Musings: a question about cancer

OK. BTW, I am sorry, I am probably going to butcher some of the terminology due to being completely ignorant on the subject. So here is the way I undertand cancer:

– random mutations in cells lead to a considerate increase in cell longevity and/or high growth rate
– since these are random mutations, every instance of cancer is unique

So, if cancer is indeed found, it is necessary to identify the mutated cells and destroy them/mark them for destruction by antibodies or destroy the entire region (chemo, amputation, etc.)

And so the question: how are cells recognized by the antibodies?

Given a cell, is it possible to create its model and identify the culprit elements in the DNA? What is the temporal and computational cost of the procedure?

What are the main methods for destruction of cells (artificial antibodies, marking cells, nanotech robots)?

Once the mutation is isolated, do present methods allow for cleansing of the system?

Basically, it seems like a fairly simple-to-understand problem. What are the bottlenecks?

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One response to “Musings: a question about cancer

  1. Anonymous

    Ok. Interesting format, but ok.

    So I’m going to try to answer your questions somewhat chronologically for simplicity.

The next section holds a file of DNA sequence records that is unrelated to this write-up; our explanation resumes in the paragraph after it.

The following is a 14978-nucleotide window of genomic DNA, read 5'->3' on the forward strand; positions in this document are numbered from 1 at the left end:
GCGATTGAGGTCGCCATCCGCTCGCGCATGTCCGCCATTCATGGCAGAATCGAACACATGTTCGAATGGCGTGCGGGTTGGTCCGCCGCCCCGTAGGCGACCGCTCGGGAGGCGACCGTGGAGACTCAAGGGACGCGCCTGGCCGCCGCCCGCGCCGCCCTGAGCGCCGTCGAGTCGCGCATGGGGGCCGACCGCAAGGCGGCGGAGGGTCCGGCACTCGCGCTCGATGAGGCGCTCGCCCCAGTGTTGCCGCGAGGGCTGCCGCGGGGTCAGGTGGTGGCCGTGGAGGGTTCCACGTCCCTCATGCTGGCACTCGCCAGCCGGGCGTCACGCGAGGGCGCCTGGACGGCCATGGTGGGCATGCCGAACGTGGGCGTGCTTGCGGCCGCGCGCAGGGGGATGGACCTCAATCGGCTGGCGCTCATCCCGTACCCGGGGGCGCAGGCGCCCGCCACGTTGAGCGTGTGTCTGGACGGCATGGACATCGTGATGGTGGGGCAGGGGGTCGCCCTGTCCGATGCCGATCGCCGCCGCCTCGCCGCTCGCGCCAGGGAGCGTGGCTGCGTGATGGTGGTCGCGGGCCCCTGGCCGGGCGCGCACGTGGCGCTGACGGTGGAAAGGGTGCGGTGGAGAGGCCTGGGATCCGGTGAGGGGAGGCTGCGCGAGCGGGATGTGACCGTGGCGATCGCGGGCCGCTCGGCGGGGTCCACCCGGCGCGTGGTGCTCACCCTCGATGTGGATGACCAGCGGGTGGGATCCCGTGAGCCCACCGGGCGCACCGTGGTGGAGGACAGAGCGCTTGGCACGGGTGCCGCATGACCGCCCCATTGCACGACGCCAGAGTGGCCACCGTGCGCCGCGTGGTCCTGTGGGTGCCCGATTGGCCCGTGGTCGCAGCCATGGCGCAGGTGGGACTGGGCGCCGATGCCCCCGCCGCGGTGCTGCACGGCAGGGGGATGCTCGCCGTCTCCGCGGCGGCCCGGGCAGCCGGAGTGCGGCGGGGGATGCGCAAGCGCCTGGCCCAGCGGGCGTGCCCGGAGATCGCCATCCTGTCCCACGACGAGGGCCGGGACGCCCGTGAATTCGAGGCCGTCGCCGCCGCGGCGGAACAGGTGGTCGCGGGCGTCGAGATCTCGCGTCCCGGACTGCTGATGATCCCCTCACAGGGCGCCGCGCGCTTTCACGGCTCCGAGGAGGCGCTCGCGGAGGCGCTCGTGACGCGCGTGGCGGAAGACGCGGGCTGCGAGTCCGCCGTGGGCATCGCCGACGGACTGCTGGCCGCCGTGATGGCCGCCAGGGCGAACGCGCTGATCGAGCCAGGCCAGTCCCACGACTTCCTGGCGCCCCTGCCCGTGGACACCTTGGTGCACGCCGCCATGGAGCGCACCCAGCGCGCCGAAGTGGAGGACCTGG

Yes, it’s thought that mutations giving rise to cancer occur randomly; however mutations giving rise to cancer must occur in specific genes. These cancer related genes(oncogenes) are typically involved in cell cycle control and “programmed” cell death(apoptosis). These mutations allow the cancerous cell to bypass the normal control mechanisms that prevent the given cell from dividing uncontrollably. So, although the exact location of mutations in a given cancerous cell can be unique, typically the mutated set of genes which are involved are the same–of course different kinds of cancers typically involve different sets of mutated genes.

    The method of using antibodies to promote the destruction of tumors works because dividing cells, ie. cancerous cells, display higher levels of certain molecules on their cell surface than their non-dividing counterparts–note that these molecules are natural mammilian cell molecules. Since most cells in the mammilian body are not actively dividing, using these molecules as a target for mediating specific cell death is relatively specific for cancerous cells.

    Regarding the model question, I’m not quite sure what your exactly asking. However, let me say that if you can identify a given cancerous cell, then isolate it, and then extract DNA from it, there are test, PCR for instance, that allow for the sequencing of oncogenic genes and identify whether they are mutated in the given cancerous cell. This identification test, once the cancerous cell is obtained, is relatively inexpensive.

    Monoclonal antibodies are one of the leading biotechnologies being developed against cancers in general, but there are several other developing drugs with anti-angiogenic drugs and gene therapies using viral vectors being some of the most promising in the near future.

    So, as you suggest, cancers are at this time fairly simple to understand in one sense. However the critical problems are in trying to battle cancers that have spread and are no longer localized in one location and which may migrate to “hard- to-reach” places. Anyway, that’s all I have for the moment. Let me know if you have any follow up questions. Later.

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